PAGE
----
In the meantime, LACMA has been packing up more than 120,000 objects from its collection before demolition of four buildings. In June, about half of its permanent collection galleries had closed. On Jan. 6, the part of the Ahmanson Building containing 17th century painting and sculpture will close. On Feb. 3, the area housing Medieval and Impressionist works will close.

During rolling gallery closures, as well as throughout construction, LACMA will show rotating exhibitions from its permanent collection in its Resnick and BCAM buildings — more than 100,000 square feet of combined gallery space. That’s as much exhibition space as LACMA had a decade ago, before those buildings were added in 2008 and 2010, Govan said.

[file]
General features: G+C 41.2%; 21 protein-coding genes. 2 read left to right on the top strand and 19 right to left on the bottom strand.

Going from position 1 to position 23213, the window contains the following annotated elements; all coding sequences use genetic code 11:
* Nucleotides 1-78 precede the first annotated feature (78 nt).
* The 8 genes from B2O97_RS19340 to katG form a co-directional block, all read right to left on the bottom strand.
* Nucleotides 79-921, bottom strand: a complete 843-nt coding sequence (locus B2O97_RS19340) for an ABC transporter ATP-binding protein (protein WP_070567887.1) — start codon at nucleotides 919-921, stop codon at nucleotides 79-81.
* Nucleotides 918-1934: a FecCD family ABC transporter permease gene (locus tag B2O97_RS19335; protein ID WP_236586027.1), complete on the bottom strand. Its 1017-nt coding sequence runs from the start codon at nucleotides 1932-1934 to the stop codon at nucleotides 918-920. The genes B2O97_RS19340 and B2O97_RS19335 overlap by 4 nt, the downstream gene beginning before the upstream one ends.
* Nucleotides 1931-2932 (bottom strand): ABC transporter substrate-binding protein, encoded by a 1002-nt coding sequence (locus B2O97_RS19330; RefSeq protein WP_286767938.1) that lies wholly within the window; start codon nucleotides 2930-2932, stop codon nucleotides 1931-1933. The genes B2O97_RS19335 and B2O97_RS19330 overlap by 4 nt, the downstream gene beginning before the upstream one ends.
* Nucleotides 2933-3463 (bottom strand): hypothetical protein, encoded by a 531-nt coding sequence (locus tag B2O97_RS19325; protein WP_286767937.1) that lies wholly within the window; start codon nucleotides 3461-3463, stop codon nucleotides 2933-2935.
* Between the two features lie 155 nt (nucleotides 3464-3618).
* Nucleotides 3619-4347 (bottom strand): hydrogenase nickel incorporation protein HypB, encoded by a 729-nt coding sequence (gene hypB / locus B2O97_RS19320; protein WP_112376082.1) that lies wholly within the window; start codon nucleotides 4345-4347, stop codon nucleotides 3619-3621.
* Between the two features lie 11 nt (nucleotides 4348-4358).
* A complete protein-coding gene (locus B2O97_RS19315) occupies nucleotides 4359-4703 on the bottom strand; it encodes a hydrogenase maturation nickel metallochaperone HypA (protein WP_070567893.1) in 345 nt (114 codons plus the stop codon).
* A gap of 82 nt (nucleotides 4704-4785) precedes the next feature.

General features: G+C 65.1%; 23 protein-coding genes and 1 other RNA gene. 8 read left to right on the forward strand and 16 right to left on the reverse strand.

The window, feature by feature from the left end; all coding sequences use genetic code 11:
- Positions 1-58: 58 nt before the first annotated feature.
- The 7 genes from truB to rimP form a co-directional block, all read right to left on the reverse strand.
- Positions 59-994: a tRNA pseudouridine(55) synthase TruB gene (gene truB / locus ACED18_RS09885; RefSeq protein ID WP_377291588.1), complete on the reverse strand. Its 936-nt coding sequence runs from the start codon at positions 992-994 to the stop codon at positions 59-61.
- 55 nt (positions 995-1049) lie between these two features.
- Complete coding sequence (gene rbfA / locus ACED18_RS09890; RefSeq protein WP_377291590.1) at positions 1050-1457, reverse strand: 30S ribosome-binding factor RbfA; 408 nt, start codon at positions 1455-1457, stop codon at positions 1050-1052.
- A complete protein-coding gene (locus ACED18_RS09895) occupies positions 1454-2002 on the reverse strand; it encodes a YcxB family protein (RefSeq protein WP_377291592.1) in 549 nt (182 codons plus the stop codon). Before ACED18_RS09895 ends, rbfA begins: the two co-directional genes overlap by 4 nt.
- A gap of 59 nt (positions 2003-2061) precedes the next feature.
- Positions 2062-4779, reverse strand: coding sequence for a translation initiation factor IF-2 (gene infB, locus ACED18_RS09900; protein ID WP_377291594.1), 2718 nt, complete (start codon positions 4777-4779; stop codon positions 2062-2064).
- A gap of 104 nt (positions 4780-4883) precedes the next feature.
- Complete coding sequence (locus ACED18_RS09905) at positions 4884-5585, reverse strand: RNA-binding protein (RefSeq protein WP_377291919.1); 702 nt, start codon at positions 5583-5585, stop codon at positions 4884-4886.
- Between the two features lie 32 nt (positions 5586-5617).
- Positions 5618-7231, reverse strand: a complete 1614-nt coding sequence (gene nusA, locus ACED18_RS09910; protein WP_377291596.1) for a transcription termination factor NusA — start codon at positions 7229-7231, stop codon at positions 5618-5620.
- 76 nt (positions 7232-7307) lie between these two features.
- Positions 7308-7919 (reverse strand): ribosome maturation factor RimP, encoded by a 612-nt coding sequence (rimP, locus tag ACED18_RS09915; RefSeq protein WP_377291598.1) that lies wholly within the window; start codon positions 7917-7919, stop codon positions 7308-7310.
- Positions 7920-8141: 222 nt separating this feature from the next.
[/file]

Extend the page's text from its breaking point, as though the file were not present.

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“We’re using it as a chance to show the permanent collection in different ways,” Govan said, “and the ways we’re showing it is an indication, and tangibly answers the question, ‘When you have this new building, how will you show the collection?’ One answer to that is the ‘To Rome and Back’ exhibition, which is on view now.”

Santa may not bring LACMA all the gifts it wants by Christmas. But Govan’s spirits are still high.

“I have no worries or concerns other than continued progress,” he said. “Everybody on the board is fully confident. There’s not an ounce of wavering.”

deborah.vankin@latimes.com

Follow me on Twitter: @debvankin